Taita Taveta County
The County has 4 constituencies and 20 wards
It covers a total area of 17,084.1 kilometres squared and this makes it one of the largest counties in the county. It borders Tana River, Kitui and Makueni Counties to the north, Kwale and Kilifi Counties to the east, Kajiado County to the northwest and the Republic of Tanzania to the south and southwest.
Taita Taveta’s current Governor is John Mtuta Mruttu; Senator is Danson Mwanzo Mwakulengwa and Joyce Wanjalah Ley as the women Rep. The County has 4 constituencies and 20 wards as below:-
Its local authority is the county Council of Tana River. Hola town is the administrative headquarters.
Socio- Economic Activities
The people of Tana River County are engaged in various economic including crop farming which is mostly practised in the upper ecological zones of the county. The agricultural products are consumed locally while the surplus is sold in the various agricultural markets in Taita Taveta County.
Tourism also contributes to the economy of the county. One of the tourist attraction sites includes Tsavo Game Reserve and national park which has a rich biodiversity of wild animals and birds.
Real Estate developers have built a number of hotels and lodges in and near this tourist attraction sites and this in turn offer employment to some of the residents of the county.
There are six commercial banks and eight micro finance institutions that help to foster economic growth and development in Taita Taveta County. This is achieved through loans that are offered to the residents for business and agricultural purposes.
Other businesses in the county include retail and wholesale shops as well as supermarkets and petrol stations. Most of these businesses are located in the urban areas and along the major roads in the county.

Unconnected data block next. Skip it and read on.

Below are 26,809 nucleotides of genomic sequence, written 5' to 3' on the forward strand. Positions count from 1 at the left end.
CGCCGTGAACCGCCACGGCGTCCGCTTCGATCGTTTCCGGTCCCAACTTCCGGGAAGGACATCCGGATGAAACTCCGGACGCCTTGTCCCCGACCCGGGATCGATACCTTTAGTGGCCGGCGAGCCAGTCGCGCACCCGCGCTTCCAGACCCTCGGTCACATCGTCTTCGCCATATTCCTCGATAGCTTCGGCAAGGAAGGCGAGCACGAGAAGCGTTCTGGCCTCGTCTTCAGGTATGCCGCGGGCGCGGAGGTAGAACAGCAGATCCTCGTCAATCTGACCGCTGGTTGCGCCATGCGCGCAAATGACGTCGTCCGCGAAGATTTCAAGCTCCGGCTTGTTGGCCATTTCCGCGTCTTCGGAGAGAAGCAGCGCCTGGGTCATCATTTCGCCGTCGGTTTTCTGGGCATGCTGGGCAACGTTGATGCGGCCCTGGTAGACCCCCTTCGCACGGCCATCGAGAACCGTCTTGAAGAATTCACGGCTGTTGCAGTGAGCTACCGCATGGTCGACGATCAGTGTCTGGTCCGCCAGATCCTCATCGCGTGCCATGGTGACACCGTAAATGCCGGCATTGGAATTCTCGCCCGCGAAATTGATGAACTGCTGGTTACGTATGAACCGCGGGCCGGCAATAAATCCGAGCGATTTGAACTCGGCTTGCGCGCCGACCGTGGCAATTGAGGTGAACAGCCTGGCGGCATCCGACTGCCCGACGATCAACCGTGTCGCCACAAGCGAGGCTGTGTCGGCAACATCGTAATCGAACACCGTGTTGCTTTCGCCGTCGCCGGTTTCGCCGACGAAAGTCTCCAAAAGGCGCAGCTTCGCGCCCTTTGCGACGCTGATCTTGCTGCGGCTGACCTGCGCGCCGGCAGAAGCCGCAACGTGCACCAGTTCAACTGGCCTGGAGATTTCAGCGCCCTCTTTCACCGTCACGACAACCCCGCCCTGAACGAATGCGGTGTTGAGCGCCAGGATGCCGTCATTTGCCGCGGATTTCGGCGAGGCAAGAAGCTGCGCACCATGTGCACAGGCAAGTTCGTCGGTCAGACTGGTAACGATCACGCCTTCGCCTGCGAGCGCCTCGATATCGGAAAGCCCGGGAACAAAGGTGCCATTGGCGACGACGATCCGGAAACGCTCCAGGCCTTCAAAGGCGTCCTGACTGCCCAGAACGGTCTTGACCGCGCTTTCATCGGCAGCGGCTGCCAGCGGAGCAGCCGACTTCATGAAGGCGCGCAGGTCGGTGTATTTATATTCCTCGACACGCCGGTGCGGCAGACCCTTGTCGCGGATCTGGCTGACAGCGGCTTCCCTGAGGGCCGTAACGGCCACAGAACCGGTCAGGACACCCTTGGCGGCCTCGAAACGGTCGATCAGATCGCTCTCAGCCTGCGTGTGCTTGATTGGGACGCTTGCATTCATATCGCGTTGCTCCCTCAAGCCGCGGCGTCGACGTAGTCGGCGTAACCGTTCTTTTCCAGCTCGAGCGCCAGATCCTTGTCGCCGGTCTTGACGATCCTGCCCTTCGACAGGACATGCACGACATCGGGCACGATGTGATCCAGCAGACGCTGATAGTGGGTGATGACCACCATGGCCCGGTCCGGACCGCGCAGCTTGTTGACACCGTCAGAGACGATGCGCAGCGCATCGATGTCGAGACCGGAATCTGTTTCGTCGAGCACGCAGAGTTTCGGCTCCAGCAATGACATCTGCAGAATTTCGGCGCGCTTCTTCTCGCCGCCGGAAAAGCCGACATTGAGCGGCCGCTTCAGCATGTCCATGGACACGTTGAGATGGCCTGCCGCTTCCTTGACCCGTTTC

Taita Taveta County has recently seen great developments in its mineral mining sector after traces of iron ore were discovered in 1992. Asbestos, chalk, limestone, gemstones, construction stones and sand are also among the regions minerals portfolio.
The county is also known for its large-scale sisal farming with vast sisal plantations covering the area.
Riverine forest, woodland, grassland, bush lands, lakes, open river channels, sand dunes, mangroves and coastal waters contribute to making Tana River County one of the most ecologically diverse habitats and a tourist attraction in the country.
Besides the Tana River, there are several seasonal rivers in the district. These are found in the area west of River Tana in northeastern part of the district.
Popularly known as “lagas”, these rivers flow in a west-east direction from Kitui, Makueni and Mwingi District draining into River Tana and eventually into the Indian Ocean.
The major ethnic groups are the Pokomo, many of whom are farmers, and the Orma and Wardey, who are predominantly nomadic. The county is generally dry and prone to drought. Rainfall is erratic, with rainy seasons in March–May and October–December.
Conflicts have occurred between farmers and nomadic peoples over access to water. Flooding is also a regular problem, caused by heavy rainfall in upstream areas of the Tana River. On 22 August 2012, in the worst violent incident in Kenya since 2007, at least 52 people were killed in ethnic violence in Tana River County between the Orma and Pokomo groups.
Tana River County presents an interesting case of the nexus between conflict and food security. A recent survey prepared by ALMRP, Tana River District and presented to the Tana River District Steering Group (2004) found that the county is 79% food insecure and with an incidence of poverty at 62% (Interim Poverty Strategy Paper (I-PSP), 2000–2003, Kenya).
Tana River County comprises several areas of forest, woodland and grassland which are minor centres of endemism. The forests are designated National Reserve status if they have >4 plant endemics and >7 vertebrate endemics (IUCN, 2003).
Despite the apparent adequate natural resources, the region remains marginalised from the rest of the country. Efforts at development always seem to centre on the huge River Tana, despite massive failures in all the previous irrigation projects in the district, i.e. Bura, Hola and the Tana delta rice irrigation project which failed after the water works were damaged by the El Niño rains in 1998.
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